Back to the Digital Future: A Personal Look Back at 2011

The Past Year in Digital May Have Been Dizzying, But It Brought Great Possibility

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How do we even begin to make sense of 2011? My head is spinning.

Information-wise, I probably received more email, reports, presentations, status updates and pitches in 2011 than in the past five years combined. The information flow was nothing short of torrential.

Against this backdrop, 2011 should be nothing short of a blur, right?

The past year saw digital and social media hit new tipping points in our daily lives -- shifting habits, cannibalizing old ways, inspiring new thinking, opening and closing gates to relationships.

But for me, social media remained deeply personal. The connections with family and friends, and especially old friends, powered an almost relentless engagement with social and digital platforms. I cheered friends from afar in their newsfeed pursuits. I cried in comments for those who experienced loss. I reopened relationships with the high-school crowd, even those I once snubbed (or vice versa).

Along the way, I dialed down my pontification level. My personal blog -- -- went a year without a post, and my Twitter account found more substance (and motivating ridicule) in my NikePlus "updates" than in half-baked attempts at digital wit. While I finally hit 9,000 followers, the last 500 took the entire year. Hey, they do call it "earned media for a reason."

I was among the earlier testers of Google+, but got a bit intimidated when A-listers rushed to the platform with almost uncritical resolve. (It made me feel like the party was already closed.) I also got off on the wrong foot by creating too many darn circles. (Lesson for marketers: stop over-segmenting!)

If anything bordered on compulsive behavior, mobile-phone photos took the prize. I took photos of everything, and marveled at how a photo of Saturday pancakes for my kids could generate more "likes" than a "most emailed" article from The New York Times.

Interestingly, I shed a ton of devices: the standalone digital camera, the once-beloved FlipCam, the family video camera, a medley of alarm clocks. My watch, I dare say, is clinging for life. Yes, content quality took a hit, but honestly, I didn't really care. Good enough was my operating principle in a world of lower file-size Facebook and YouTube uploads.

Apps "appsolutely" stole my attention and engagement, but I wasn't the easiest consumer to please or seduce. I tried everything -- even clicked on app ads -- but only found sustained affection in about 5% of them. The apps that made the cut were crazy simple, rewarding and sometimes fun. They added value, and solved real problems.

Must-have mobile apps included Maps, Instagram, NikePlus, the Swiss Rail app, and French for Dummies. IPad winners included Google Earth, TuneIn Radio, Skype, and the brilliant "Charlie Brown Christmas" book.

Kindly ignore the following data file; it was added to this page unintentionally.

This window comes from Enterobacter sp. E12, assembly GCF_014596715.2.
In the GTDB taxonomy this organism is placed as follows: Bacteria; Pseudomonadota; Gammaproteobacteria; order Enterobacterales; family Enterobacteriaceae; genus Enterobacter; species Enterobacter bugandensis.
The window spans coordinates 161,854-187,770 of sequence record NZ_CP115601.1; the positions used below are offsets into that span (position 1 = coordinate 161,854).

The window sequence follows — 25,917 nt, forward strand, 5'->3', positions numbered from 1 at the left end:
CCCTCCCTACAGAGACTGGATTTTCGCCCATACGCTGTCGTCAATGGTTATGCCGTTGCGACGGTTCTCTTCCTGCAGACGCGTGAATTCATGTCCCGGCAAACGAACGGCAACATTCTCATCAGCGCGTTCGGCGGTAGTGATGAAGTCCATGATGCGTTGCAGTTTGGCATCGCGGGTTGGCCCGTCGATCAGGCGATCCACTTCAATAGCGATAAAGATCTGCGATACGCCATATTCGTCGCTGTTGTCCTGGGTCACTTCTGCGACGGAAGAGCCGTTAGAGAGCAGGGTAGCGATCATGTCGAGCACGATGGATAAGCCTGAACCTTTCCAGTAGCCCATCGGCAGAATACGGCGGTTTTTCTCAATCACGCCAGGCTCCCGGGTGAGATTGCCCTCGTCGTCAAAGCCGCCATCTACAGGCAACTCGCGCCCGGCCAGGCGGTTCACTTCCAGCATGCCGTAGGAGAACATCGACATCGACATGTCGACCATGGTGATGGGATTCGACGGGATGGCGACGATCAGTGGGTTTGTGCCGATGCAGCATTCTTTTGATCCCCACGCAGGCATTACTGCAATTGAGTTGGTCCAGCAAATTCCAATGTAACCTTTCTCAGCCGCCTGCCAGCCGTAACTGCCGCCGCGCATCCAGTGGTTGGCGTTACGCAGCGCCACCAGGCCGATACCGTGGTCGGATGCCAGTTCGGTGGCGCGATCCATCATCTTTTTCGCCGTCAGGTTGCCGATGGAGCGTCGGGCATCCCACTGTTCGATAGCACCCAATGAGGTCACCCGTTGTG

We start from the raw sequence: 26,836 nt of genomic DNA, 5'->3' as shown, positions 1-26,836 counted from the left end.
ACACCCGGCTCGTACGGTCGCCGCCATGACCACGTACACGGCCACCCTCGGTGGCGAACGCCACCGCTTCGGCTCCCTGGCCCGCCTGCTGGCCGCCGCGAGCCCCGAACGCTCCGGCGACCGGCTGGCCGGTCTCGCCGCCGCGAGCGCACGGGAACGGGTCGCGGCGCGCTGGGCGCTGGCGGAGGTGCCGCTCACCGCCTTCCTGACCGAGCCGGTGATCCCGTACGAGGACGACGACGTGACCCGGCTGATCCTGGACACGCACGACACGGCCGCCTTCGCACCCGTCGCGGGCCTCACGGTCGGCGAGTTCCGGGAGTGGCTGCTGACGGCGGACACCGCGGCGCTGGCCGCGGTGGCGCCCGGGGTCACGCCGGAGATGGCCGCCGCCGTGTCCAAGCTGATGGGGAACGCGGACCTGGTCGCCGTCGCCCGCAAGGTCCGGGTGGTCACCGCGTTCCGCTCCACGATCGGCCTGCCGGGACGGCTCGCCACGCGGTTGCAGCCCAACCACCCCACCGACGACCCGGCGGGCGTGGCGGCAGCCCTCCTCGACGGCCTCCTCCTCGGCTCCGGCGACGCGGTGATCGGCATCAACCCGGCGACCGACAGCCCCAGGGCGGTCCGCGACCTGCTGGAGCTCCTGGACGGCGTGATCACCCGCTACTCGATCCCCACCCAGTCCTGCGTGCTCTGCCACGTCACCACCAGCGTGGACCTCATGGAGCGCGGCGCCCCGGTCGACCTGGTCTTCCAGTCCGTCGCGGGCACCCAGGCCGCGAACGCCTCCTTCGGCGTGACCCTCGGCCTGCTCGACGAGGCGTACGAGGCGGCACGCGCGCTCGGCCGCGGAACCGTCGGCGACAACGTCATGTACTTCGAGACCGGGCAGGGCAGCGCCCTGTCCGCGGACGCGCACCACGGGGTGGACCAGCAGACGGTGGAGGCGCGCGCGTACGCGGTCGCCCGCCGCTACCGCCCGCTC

Speaking of which, the iPad now competes with the sofa and refrigerator for family affection. For the kids, it's both a creative and intellectual stimulus, and an occasional pacifier. Not surprisingly, my digital dissonance over kids and technology notched up, and I'm more convinced than ever of the importance of parental curation and involvement. Sorry, no digital short-cuts here.

I'm pumped to say digital reading hit a tipping point. Thanks to the Amazon Kindle iPad app, I flew through Steve Jobs' biography and Laura Hillenbrand's "Unbroken" at record speed. I didn't blink about paying for NY Times access, and I succumbed to the seductive lure of "most read/most shared" lists and Huffington Post slideshows. I got crazy fast at scouring industry news--- lest my increasingly social-media proficient boss send the "FYI" email first.

Moving to Europe digitized new areas. I haven't written a check in 8 months. Skype's a religion. Online grocery shopping, bless its soul, now accounts for 50% of our food purchases. Despite our large-screen TV, the vast majority of our TV-style content sources from iTunes (except for the kids, who are permitted to watch French cartoons on the regular tube).

Powered by trips to India, Philippines, and Thailand, my global digital and social lens widened significantly, especially around the power and relevance of small screens.

On the digital downsides, I got crazy frustrated with email. The stuff that really matters in my Gmail pile, like family updates, struggled to compete with the garbage. Thanks to Farmville updates, even Facebook junked up a bit.

While I hit new records in saying "Happy Birthday" to countless friends on Facebook, at times I felt insincere and phony in my efforts. It was just too easy. Then again, my heart warmed when superficial birthday likes came my way.

I cursed hotels or events (even the Cannes organizers) with bad or unworkable or complicated WIFI. I tried every to-do list app, from Evernote to digital stickies, but napkins still reigned supreme. I learned that it's pointless to ask a colleague about their weekend in a world of Facebook transparency. Despite my good efforts, I remained awash in digital buzzwords, and I used too many U.S. sports metaphors, such as "that app's a homerun."

But make no mistake. 2011 was a great year. While a bit dazed and confused with the pace of change, I remain infatuated with the dynamic power of the digital landscape -- as should all of us. This is a great time to be in marketing, and a great time to be partners with the consumer. Let's raise our game, and along the way stay grounded in our own personal experiences and common sense.

Pete Blackshaw, an occasional contributor to Ad Age , is global head of digital and social media for Nestle S.A., based in Vevey, Switzerland. He's the author of "Satisfied Customers Tell Three Friends, Angry Customers Tell 3000" (Doubleday).
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